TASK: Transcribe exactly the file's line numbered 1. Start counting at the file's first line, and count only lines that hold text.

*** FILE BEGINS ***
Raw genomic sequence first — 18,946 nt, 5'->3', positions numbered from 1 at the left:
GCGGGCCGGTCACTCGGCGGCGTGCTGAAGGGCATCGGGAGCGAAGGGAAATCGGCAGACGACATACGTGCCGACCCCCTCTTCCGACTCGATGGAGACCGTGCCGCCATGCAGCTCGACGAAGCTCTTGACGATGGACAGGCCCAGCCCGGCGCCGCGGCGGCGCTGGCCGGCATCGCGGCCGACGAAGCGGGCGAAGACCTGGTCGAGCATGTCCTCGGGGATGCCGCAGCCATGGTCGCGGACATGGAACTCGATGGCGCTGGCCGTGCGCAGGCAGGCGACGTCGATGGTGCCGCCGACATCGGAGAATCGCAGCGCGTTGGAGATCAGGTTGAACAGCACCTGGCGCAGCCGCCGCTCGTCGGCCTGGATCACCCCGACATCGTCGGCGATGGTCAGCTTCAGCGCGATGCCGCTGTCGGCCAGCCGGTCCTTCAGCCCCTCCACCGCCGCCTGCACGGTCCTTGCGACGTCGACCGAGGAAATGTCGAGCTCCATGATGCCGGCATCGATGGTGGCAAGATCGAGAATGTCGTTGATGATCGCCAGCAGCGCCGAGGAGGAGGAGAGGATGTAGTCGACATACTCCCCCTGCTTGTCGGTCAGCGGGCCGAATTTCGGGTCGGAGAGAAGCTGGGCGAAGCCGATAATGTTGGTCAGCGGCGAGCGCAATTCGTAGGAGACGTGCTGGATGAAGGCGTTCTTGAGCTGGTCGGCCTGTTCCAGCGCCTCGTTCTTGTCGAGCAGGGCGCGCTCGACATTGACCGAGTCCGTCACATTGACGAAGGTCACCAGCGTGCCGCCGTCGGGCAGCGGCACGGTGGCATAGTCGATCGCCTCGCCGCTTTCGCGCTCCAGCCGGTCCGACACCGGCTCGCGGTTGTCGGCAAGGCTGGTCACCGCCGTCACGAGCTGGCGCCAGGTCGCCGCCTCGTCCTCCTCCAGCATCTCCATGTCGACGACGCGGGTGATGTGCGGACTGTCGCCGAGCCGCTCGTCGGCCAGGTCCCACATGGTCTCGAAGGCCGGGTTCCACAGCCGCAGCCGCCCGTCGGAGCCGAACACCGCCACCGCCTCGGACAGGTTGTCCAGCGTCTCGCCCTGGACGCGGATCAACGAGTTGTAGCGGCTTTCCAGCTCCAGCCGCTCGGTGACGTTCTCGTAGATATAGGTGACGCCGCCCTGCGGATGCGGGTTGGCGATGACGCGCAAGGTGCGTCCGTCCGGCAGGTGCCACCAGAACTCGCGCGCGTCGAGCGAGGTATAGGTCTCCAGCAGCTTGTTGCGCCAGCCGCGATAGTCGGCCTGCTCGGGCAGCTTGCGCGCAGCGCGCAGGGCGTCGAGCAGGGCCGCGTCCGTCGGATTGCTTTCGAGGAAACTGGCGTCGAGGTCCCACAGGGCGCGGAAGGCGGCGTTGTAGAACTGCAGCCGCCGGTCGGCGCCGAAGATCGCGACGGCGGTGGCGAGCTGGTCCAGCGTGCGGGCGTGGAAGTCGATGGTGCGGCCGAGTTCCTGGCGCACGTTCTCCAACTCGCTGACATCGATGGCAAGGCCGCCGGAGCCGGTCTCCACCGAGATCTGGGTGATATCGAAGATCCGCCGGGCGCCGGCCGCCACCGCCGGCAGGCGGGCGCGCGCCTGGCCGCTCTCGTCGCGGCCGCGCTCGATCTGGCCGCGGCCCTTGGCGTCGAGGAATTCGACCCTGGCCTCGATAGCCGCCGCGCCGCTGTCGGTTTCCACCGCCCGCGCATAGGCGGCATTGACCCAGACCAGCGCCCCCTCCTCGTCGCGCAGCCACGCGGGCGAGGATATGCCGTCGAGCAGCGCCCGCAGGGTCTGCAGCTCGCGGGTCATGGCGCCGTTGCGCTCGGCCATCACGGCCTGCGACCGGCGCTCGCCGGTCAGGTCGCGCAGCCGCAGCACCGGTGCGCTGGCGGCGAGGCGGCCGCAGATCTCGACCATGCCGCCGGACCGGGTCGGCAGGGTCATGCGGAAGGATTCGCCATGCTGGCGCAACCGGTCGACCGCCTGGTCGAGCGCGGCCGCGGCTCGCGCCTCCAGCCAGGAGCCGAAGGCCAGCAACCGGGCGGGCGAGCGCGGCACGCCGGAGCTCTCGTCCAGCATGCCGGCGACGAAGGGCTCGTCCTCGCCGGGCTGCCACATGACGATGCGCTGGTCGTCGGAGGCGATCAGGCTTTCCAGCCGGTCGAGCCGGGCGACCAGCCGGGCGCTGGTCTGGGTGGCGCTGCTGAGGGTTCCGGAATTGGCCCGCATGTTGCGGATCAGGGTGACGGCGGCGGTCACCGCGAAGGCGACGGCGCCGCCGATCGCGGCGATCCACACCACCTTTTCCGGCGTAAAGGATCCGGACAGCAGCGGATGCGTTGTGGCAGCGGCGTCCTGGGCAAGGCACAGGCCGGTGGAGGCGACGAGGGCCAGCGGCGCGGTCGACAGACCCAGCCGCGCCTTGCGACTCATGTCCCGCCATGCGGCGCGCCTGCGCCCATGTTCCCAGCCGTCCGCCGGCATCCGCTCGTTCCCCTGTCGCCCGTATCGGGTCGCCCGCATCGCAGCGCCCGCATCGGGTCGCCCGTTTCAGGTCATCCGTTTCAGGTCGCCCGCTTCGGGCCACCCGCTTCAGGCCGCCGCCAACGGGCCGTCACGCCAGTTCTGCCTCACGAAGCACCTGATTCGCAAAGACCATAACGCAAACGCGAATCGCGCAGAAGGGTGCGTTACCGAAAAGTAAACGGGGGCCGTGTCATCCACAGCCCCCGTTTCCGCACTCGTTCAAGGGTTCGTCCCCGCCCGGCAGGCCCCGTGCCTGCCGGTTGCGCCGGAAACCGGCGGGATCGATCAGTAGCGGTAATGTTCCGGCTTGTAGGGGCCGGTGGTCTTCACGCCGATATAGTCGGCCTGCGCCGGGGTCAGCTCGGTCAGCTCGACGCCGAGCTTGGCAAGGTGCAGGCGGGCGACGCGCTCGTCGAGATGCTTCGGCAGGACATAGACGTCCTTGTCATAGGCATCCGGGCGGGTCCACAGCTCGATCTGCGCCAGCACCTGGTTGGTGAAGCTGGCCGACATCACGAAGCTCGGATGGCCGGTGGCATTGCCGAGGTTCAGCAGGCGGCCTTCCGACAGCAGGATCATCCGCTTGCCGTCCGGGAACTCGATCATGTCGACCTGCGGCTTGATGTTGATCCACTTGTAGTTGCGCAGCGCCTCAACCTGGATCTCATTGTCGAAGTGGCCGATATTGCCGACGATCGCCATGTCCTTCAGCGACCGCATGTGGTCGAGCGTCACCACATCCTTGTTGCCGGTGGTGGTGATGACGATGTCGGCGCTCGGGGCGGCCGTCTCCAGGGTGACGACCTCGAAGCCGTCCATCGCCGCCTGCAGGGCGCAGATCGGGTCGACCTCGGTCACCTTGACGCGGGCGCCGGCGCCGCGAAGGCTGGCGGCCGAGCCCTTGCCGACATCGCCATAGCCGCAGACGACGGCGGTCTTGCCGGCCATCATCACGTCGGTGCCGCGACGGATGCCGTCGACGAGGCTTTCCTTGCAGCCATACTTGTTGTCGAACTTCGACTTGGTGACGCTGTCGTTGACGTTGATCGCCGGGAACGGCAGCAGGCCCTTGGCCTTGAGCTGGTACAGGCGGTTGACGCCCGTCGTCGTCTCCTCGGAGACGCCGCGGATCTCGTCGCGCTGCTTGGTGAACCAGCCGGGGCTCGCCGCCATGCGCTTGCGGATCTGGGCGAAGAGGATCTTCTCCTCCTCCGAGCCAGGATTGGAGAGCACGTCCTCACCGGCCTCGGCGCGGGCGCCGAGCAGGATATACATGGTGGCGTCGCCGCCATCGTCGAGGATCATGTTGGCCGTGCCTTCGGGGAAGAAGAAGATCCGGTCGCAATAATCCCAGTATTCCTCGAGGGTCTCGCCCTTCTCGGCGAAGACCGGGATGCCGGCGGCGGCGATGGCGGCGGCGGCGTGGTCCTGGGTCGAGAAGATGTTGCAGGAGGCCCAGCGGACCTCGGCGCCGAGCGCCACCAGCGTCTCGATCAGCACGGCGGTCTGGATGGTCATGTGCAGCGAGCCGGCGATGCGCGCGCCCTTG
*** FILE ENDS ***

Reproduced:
Raw genomic sequence first — 18,946 nt, 5'->3', positions numbered from 1 at the left: